Workpackage 2 – Mechanism Assessment
Led by Hanneke Kruize, RIVM
Potential mechanisms of the health benefits in relationship to exposure to the natural (green) outdoor environment have been investigated. Included are physical activity, stress reduction, restoration, social contacts, and reduction of exposure to environmental hazards. These have not been measured simultaneously and the studies have mostly been conducted in northwest Europe and the USA. Inconsistency and variation in indicators for green or natural space have often made it difficult to compare results from different studies.
WP2 explores the mechanisms underlying the relationship between the natural environment and health & well-being for different population groups. The focus will be on different levels of urbanity and rurality, and include both ‘green’ and ‘blue’ areas. One thousand volunteers are recruited in Lithuania, the Netherlands, Spain and UK, to provide detailed information on the natural environment and mechanisms/determinants of health impacts related to the natural environment.
New data is being collected collected on:
Characteristics of the natural environment; Frequency and way people use the environment; Indicators of the potential mechanisms; Self-reported health & well-being; Socio-demographic variables.
Conventional land use maps, remote sensing data and aerial photography are used, and discussions held with volunteers and stakeholders to produce comparable classifications of the natural environment.
Qualitative and quantitative data will be collected to characterise the natural environment. Different spatial scales will be examined such as city/town, neighbourhood or street level. Comparable indices will be produces in the different countries to be able to analyse the results. New technology called ‘Calfit’ is used to collect information on the mechanism in question. Calfit is a cell-phone body sensor that runs on a Google Android 2.2 operating system that can collect data on physical activity with accelerometry, geographic location though a global positioning system (GPS), air pollution likely to arise from automobile traffic, and interactive text messages capable of eliciting ecological momentary assessment (EMA).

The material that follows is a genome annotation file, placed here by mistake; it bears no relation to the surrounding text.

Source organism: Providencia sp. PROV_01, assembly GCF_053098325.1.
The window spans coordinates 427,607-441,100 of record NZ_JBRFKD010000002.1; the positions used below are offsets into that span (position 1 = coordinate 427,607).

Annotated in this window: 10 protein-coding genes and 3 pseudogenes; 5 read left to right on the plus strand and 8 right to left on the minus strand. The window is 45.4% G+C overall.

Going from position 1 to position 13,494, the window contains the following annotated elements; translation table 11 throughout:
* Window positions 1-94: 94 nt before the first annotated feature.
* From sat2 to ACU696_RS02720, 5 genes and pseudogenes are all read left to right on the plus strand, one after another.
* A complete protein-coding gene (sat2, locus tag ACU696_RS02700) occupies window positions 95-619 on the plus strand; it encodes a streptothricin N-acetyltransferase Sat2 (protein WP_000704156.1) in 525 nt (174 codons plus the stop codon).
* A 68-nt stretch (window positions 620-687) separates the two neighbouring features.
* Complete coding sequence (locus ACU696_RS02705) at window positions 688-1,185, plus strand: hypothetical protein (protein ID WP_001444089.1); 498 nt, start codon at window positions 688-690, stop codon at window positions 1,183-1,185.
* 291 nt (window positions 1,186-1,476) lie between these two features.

Through random or fixed interval texting to the volunteer, Calfit can monitor his/her emotional state, the local environment and the social setting, to contextualize the exposure journey through time and space. The EMA uses a real-time data capture strategy to assess self-reported behaviour, mood, social and physical contexts as antecedents, concomitants, and consequences of environmental exposures. EMA is a novel approach to elicit responses to electronic surveys throughout the course of daily life. EMA has advantages over retrospective self-report measures for investigating time-varying processes by: Reducing the delay between the experience of the volunteer and the assessment period. This reduces memory errors and biases of the person involved. EMA collects multiple observations over the course of a day, which permits the investigation of daily and within-daily variability. Electronic entries are time-stamped and therefore allow for valid comparisons of temporal relationships.
EMA reduces human error introduced through data management because data are sent via SMS to a secure computer database, eliminating the need for manual data entry.
WP3 will liaise closely with policymakers, land use planners, health professionals and green space managers and other stakeholders to obtain results that can be used in WP5 (Implications, Policy and Guidelines) to develop implementation guidelines for policymakers, and others involved with design and management of the natural environment.